DEAR DR. DONOHUE: I have benign essential tremor. Friends and family are convinced I have Parkinson’s disease because of the tremor in my hands, head and voice. Will you please explain the difference? — L.R.

ANSWER: When people see shaking hands, they immediately believe that the person is either nervous or has Parkinson’s disease. Neither is true. Most of the time, the person has your condition, benign essential tremor, which affects 10 million Americans and is much more common than Parkinson’s disease.

The tremor of Parkinson’s disease is a resting tremor. It occurs when the hands are lying in the lap. The index finger constantly rolls over the thumb. The tremor of benign essential tremor occurs when a person uses the hands — lifting a spoonful of soup to the mouth, bringing a cup to the lips, fitting a key into a door lock. Benign essential tremor also can affect the head. The head bobs in a yes-yes or no-no movement. That never happens in Parkinson’s disease. And the voice can take on a trembling quality — another sign that doesn’t occur with Parkinson’s.

Essential tremor is also called familial tremor because it so often runs in families.

None of the other Parkinson’s signs are seen with essential tremor. They include such things as an expressionless face, small handwriting, slow movement, rigid muscles and walking slightly bent at the waist.

Alcohol almost always abolishes essential tremor for a short time; it does nothing for Parkinson’s tremor. Alcohol isn’t a treatment, but other medicines often provide good suppression of essential tremor. Propranolol (Inderal) and primidone (Mysoline) are two examples.

People with essential tremor should introduce themselves to the International Essential Tremor Foundation. The foundation provides a wealth of information and can direct people to local support groups. The toll-free number is: 888-387-3667, and the Web site is www.essentialtremor.org.

DEAR DR. DONOHUE: Please stop telling people that nothing can be done for their tremors. I had an operation for my essential tremor. As you can see, I can write with ease. My tremor was bad beyond anyone’s imagination. I have been very satisfied with the results of the operation. — E.R.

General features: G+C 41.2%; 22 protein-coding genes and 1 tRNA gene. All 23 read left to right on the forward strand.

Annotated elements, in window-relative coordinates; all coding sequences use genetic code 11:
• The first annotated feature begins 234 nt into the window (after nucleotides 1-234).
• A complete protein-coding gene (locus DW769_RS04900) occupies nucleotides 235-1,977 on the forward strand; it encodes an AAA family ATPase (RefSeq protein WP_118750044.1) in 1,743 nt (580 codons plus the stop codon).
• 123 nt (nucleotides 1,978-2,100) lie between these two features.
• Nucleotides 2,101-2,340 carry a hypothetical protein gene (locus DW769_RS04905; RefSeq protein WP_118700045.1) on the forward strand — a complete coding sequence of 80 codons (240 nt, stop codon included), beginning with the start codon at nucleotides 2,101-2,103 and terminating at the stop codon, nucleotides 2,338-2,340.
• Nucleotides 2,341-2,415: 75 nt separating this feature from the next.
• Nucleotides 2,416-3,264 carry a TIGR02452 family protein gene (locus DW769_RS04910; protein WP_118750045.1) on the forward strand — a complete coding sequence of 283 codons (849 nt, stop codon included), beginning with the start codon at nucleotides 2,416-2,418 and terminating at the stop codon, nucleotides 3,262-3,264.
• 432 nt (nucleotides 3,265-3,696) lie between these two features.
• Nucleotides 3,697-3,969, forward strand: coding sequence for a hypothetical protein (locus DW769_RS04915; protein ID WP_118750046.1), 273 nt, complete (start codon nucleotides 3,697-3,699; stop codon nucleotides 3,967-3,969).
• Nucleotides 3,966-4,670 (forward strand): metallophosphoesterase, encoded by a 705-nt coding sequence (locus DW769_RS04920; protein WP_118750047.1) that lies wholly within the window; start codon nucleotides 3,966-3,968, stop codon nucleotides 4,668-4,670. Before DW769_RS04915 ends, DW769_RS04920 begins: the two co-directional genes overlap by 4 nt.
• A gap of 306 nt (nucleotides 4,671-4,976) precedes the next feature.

ANSWER: Are you sure I am the one your gun’s barrel should be pointed at? I always list the many treatments for essential and other tremors. I never have said they are untreatable.

For those whose tremor doesn’t respond to medicines or whose tremor is incapacitating, deep-brain stimulation often can stop it in its tracks. The stimulator is a pacemaker-size device put under the skin of the chest. Wires from it are threaded to the part of the brain responsible for the tremor. Stimulation of that brain area stops the shaking for most. I am happy to hear you had such gratifying results.

DEAR DR. DONOHUE: I have enclosed a list of my husband’s medicines. I have no idea what his health problem is, and I get little information from him. He has no energy, walks slowly and loses the drift of conversation. I appreciate your help. — B.S.

ANSWER: Medicines have more than one use. My answer gives their common uses.

Allopurinol is for gout prevention; furosemide is a diuretic, a water pill; omeprazole stops stomach-acid production and treats heartburn; metoprolol slows the heart and lowers blood pressure; Cymbalta is an antidepressant, and it’s also used to control the aches and pains of fibromyalgia; neomycin is an antibiotic used to alter and suppress colon bacteria usually in preparation for surgery or to decrease their production of ammonia, a substance that dulls thinking.

A much better idea than having me give you a brief description of his medicines is to accompany your husband during his doctor visits and stay with him when the doctor examines him. The doctor will appreciate your input.

Dr. Donohue regrets that he is unable to answer individual letters, but he will incorporate them in his column whenever possible. Readers may write him or request an order form of available health newsletters at P.O. Box 536475, Orlando, FL 32853-6475. Readers may also order health newsletters from www.rbmamall.com.


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